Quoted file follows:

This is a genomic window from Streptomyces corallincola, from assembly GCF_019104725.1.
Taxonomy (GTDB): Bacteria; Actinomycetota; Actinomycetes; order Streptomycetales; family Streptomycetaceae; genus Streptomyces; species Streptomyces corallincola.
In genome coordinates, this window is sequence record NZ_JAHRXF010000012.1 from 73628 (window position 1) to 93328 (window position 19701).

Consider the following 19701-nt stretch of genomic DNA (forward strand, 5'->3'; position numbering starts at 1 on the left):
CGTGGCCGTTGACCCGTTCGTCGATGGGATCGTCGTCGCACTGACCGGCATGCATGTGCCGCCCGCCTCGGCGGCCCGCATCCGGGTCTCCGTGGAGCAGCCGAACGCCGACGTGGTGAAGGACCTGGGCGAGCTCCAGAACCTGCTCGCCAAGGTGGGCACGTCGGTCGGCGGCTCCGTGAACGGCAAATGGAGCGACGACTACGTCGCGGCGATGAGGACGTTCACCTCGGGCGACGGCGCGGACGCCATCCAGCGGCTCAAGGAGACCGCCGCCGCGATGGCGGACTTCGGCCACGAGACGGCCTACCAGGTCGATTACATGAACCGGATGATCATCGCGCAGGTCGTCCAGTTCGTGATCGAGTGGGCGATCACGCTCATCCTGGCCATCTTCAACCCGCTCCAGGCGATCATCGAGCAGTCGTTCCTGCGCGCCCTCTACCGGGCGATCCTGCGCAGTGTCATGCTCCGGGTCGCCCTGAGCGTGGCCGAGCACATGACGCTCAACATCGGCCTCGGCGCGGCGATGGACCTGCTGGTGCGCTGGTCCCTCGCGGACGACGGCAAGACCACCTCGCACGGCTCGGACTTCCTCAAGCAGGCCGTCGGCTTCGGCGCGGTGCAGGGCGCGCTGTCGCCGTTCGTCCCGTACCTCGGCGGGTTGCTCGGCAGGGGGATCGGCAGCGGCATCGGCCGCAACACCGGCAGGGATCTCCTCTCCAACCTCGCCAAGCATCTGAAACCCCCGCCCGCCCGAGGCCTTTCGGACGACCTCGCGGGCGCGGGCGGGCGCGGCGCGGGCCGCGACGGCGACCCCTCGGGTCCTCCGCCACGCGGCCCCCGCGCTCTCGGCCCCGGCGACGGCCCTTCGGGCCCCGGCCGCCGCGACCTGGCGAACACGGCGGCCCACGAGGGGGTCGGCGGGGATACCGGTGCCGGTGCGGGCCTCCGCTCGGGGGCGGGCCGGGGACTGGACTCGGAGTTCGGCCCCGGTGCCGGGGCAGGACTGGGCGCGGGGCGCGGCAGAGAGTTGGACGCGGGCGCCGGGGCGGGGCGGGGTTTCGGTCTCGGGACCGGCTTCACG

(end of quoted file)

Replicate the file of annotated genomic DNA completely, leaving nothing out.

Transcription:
This is a genomic window from Streptomyces corallincola, from assembly GCF_019104725.1.
Taxonomy (GTDB): Bacteria; Actinomycetota; Actinomycetes; order Streptomycetales; family Streptomycetaceae; genus Streptomyces; species Streptomyces corallincola.
In genome coordinates, this window is sequence record NZ_JAHRXF010000012.1 from 73628 (window position 1) to 93328 (window position 19701).

Consider the following 19701-nt stretch of genomic DNA (forward strand, 5'->3'; position numbering starts at 1 on the left):
CGTGGCCGTTGACCCGTTCGTCGATGGGATCGTCGTCGCACTGACCGGCATGCATGTGCCGCCCGCCTCGGCGGCCCGCATCCGGGTCTCCGTGGAGCAGCCGAACGCCGACGTGGTGAAGGACCTGGGCGAGCTCCAGAACCTGCTCGCCAAGGTGGGCACGTCGGTCGGCGGCTCCGTGAACGGCAAATGGAGCGACGACTACGTCGCGGCGATGAGGACGTTCACCTCGGGCGACGGCGCGGACGCCATCCAGCGGCTCAAGGAGACCGCCGCCGCGATGGCGGACTTCGGCCACGAGACGGCCTACCAGGTCGATTACATGAACCGGATGATCATCGCGCAGGTCGTCCAGTTCGTGATCGAGTGGGCGATCACGCTCATCCTGGCCATCTTCAACCCGCTCCAGGCGATCATCGAGCAGTCGTTCCTGCGCGCCCTCTACCGGGCGATCCTGCGCAGTGTCATGCTCCGGGTCGCCCTGAGCGTGGCCGAGCACATGACGCTCAACATCGGCCTCGGCGCGGCGATGGACCTGCTGGTGCGCTGGTCCCTCGCGGACGACGGCAAGACCACCTCGCACGGCTCGGACTTCCTCAAGCAGGCCGTCGGCTTCGGCGCGGTGCAGGGCGCGCTGTCGCCGTTCGTCCCGTACCTCGGCGGGTTGCTCGGCAGGGGGATCGGCAGCGGCATCGGCCGCAACACCGGCAGGGATCTCCTCTCCAACCTCGCCAAGCATCTGAAACCCCCGCCCGCCCGAGGCCTTTCGGACGACCTCGCGGGCGCGGGCGGGCGCGGCGCGGGCCGCGACGGCGACCCCTCGGGTCCTCCGCCACGCGGCCCCCGCGCTCTCGGCCCCGGCGACGGCCCTTCGGGCCCCGGCCGCCGCGACCTGGCGAACACGGCGGCCCACGAGGGGGTCGGCGGGGATACCGGTGCCGGTGCGGGCCTCCGCTCGGGGGCGGGCCGGGGACTGGACTCGGAGTTCGGCCCCGGTGCCGGGGCAGGACTGGGCGCGGGGCGCGGCAGAGAGTTGGACGCGGGCGCCGGGGCGGGGCGGGGTTTCGGTCTCGGGACCGGCTTCACG